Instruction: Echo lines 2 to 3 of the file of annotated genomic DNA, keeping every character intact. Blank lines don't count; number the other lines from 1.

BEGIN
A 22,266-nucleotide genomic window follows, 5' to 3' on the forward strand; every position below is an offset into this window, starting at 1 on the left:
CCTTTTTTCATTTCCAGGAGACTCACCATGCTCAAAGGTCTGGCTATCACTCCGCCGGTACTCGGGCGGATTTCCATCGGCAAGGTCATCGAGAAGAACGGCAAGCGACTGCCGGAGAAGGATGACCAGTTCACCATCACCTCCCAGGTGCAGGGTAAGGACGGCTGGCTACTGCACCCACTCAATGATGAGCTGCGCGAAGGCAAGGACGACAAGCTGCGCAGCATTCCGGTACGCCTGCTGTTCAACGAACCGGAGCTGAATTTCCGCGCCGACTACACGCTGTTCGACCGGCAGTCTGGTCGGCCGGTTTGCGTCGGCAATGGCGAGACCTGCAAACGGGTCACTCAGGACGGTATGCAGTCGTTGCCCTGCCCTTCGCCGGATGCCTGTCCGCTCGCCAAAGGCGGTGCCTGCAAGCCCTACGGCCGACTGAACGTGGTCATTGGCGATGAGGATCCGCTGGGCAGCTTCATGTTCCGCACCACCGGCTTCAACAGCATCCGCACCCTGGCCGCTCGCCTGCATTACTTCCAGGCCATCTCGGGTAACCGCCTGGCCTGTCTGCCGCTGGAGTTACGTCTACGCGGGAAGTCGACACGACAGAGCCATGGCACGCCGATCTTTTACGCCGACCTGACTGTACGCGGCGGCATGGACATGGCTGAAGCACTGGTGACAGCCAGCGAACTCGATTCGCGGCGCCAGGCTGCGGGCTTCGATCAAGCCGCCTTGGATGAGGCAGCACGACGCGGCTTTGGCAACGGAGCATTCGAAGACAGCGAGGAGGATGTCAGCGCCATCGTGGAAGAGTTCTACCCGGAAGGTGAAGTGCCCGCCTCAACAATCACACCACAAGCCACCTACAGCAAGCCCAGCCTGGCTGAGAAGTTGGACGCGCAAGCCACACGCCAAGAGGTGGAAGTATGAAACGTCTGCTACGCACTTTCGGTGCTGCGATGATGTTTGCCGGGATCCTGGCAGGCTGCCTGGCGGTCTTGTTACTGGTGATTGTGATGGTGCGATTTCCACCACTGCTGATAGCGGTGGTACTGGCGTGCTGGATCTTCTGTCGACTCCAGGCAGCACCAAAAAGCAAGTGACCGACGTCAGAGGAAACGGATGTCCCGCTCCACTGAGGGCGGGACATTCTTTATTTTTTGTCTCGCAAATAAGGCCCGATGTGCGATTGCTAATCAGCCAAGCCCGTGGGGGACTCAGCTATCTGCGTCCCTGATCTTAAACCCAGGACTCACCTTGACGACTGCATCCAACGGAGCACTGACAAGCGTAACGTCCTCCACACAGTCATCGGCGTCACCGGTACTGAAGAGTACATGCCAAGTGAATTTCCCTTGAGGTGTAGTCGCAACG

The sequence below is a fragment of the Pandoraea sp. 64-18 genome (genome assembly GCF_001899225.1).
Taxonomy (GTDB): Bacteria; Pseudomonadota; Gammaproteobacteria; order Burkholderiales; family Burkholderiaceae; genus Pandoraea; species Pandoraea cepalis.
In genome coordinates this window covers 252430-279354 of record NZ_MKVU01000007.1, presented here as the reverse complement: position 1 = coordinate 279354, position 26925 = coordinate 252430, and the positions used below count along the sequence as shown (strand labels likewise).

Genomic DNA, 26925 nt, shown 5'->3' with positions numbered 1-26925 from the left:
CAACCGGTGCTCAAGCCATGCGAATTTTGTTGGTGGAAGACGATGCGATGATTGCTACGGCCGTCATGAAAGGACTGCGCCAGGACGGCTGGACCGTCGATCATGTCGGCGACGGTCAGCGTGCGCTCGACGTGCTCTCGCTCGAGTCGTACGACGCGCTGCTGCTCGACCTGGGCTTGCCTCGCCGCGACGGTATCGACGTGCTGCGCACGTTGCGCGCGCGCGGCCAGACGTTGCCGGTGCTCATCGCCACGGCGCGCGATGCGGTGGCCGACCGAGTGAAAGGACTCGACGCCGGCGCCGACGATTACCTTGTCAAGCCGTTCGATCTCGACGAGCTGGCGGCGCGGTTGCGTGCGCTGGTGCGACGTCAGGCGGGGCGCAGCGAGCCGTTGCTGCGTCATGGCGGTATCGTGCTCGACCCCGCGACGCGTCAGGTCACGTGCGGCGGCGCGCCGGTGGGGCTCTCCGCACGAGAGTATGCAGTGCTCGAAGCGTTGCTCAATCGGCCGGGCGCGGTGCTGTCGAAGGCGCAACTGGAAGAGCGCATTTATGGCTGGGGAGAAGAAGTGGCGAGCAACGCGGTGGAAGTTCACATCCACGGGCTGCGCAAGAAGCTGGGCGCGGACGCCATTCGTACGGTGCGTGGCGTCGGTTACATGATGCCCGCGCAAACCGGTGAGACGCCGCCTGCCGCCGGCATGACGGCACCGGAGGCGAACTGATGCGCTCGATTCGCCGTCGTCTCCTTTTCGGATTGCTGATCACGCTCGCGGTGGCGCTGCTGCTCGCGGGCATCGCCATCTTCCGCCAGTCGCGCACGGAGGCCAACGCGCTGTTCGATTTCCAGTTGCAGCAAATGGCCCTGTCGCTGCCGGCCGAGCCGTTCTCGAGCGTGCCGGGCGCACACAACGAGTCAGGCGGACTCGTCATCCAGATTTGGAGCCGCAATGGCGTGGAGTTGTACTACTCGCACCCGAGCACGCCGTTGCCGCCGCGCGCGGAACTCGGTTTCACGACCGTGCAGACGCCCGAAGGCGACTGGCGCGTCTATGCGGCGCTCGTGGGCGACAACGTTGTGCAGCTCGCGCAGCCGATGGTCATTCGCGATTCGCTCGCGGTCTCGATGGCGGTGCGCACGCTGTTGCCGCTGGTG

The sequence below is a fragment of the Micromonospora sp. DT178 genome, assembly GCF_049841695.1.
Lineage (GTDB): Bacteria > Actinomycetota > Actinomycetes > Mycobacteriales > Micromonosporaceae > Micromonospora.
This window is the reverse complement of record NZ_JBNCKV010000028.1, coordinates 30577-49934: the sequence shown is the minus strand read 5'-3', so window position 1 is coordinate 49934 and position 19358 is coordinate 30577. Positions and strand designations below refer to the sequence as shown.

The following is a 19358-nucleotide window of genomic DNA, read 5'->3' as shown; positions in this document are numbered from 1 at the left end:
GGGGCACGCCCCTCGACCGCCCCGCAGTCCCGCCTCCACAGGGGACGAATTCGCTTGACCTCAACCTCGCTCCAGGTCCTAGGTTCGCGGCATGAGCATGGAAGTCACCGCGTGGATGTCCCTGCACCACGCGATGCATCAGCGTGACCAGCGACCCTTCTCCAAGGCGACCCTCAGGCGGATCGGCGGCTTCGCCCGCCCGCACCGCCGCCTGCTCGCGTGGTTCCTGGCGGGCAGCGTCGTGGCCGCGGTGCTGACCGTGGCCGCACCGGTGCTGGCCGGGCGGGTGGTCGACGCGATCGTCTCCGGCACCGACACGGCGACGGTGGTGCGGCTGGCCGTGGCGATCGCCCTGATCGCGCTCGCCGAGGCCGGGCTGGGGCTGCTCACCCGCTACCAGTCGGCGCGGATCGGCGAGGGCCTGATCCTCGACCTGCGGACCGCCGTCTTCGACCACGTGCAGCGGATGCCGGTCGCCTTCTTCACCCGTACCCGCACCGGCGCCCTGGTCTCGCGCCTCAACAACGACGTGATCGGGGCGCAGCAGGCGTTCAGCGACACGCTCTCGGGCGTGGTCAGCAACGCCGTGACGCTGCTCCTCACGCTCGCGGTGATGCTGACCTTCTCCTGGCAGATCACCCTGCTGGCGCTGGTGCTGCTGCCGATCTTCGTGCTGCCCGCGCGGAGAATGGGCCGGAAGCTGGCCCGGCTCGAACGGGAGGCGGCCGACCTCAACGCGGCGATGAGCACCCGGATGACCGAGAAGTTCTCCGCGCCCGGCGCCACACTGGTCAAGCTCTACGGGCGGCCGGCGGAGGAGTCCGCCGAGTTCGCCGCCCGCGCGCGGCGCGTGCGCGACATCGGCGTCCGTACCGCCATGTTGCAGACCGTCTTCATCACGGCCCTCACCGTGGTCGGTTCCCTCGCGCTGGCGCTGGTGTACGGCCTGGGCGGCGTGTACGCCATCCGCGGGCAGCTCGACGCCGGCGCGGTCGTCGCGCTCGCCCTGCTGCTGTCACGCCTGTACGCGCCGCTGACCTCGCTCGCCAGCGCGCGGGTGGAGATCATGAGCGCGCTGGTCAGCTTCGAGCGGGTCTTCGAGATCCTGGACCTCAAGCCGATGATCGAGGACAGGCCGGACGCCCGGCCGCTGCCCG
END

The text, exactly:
CCTTTTTTCATTTCCAGGAGACTCACCATGCTCAAAGGTCTGGCTATCACTCCGCCGGTACTCGGGCGGATTTCCATCGGCAAGGTCATCGAGAAGAACGGCAAGCGACTGCCGGAGAAGGATGACCAGTTCACCATCACCTCCCAGGTGCAGGGTAAGGACGGCTGGCTACTGCACCCACTCAATGATGAGCTGCGCGAAGGCAAGGACGACAAGCTGCGCAGCATTCCGGTACGCCTGCTGTTCAACGAACCGGAGCTGAATTTCCGCGCCGACTACACGCTGTTCGACCGGCAGTCTGGTCGGCCGGTTTGCGTCGGCAATGGCGAGACCTGCAAACGGGTCACTCAGGACGGTATGCAGTCGTTGCCCTGCCCTTCGCCGGATGCCTGTCCGCTCGCCAAAGGCGGTGCCTGCAAGCCCTACGGCCGACTGAACGTGGTCATTGGCGATGAGGATCCGCTGGGCAGCTTCATGTTCCGCACCACCGGCTTCAACAGCATCCGCACCCTGGCCGCTCGCCTGCATTACTTCCAGGCCATCTCGGGTAACCGCCTGGCCTGTCTGCCGCTGGAGTTACGTCTACGCGGGAAGTCGACACGACAGAGCCATGGCACGCCGATCTTTTACGCCGACCTGACTGTACGCGGCGGCATGGACATGGCTGAAGCACTGGTGACAGCCAGCGAACTCGATTCGCGGCGCCAGGCTGCGGGCTTCGATCAAGCCGCCTTGGATGAGGCAGCACGACGCGGCTTTGGCAACGGAGCATTCGAAGACAGCGAGGAGGATGTCAGCGCCATCGTGGAAGAGTTCTACCCGGAAGGTGAAGTGCCCGCCTCAACAATCACACCACAAGCCACCTACAGCAAGCCCAGCCTGGCTGAGAAGTTGGACGCGCAAGCCACACGCCAAGAGGTGGAAGTATGAAACGTCTGCTACGCACTTTCGGTGCTGCGATGATGTTTGCCGGGATCCTGGCAGGCTGCCTGGCGGTCTTGTTACTGGTGATTGTGATGGTGCGATTTCCACCACTGCTGATAGCGGTGGTACTGGCGTGCTGGATCTTCTGTCGACTCCAGGCAGCACCAAAAAGCAAGTGACCGACGTCAGAGGAAACGGATGTCCCGCTCCACTGAGGGCGGGACATTCTTTATTTTTTGTCTCGCAAATAAGGCCCGATGTGCGATTGCTAATCAGCCAAGCCCGTGGGGGACTCAGCTATCTGCGTCCCTGATCTTAAACCCAGGACTCACCTTGACGACTGCATCCAACGGAGCACTGACAAGCGTAACGTCCTCCACACAGTCATCGGCGTCACCGGTACTGAAGAGTACATGCCAAGTGAATTTCCCTTGAGGTGTAGTCGCAACG

The sequence below is a fragment of the Pandoraea sp. 64-18 genome (genome assembly GCF_001899225.1).